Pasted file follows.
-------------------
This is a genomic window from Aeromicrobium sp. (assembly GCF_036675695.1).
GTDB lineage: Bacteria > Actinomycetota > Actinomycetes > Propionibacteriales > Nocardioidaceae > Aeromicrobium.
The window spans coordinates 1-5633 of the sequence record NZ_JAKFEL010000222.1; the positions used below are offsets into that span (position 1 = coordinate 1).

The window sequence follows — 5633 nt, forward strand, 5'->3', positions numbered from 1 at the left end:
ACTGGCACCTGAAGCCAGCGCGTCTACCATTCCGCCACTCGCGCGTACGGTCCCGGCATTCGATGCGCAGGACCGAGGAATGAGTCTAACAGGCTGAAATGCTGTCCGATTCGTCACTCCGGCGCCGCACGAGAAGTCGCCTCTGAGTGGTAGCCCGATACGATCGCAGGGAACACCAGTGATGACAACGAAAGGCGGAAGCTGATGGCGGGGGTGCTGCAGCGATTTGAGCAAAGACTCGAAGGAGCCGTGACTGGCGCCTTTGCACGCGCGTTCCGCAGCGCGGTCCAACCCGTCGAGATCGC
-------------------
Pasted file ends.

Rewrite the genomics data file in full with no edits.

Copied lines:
This is a genomic window from Aeromicrobium sp. (assembly GCF_036675695.1).
GTDB lineage: Bacteria > Actinomycetota > Actinomycetes > Propionibacteriales > Nocardioidaceae > Aeromicrobium.
The window spans coordinates 1-5633 of the sequence record NZ_JAKFEL010000222.1; the positions used below are offsets into that span (position 1 = coordinate 1).

The window sequence follows — 5633 nt, forward strand, 5'->3', positions numbered from 1 at the left end:
ACTGGCACCTGAAGCCAGCGCGTCTACCATTCCGCCACTCGCGCGTACGGTCCCGGCATTCGATGCGCAGGACCGAGGAATGAGTCTAACAGGCTGAAATGCTGTCCGATTCGTCACTCCGGCGCCGCACGAGAAGTCGCCTCTGAGTGGTAGCCCGATACGATCGCAGGGAACACCAGTGATGACAACGAAAGGCGGAAGCTGATGGCGGGGGTGCTGCAGCGATTTGAGCAAAGACTCGAAGGAGCCGTGACTGGCGCCTTTGCACGCGCGTTCCGCAGCGCGGTCCAACCCGTCGAGATCGC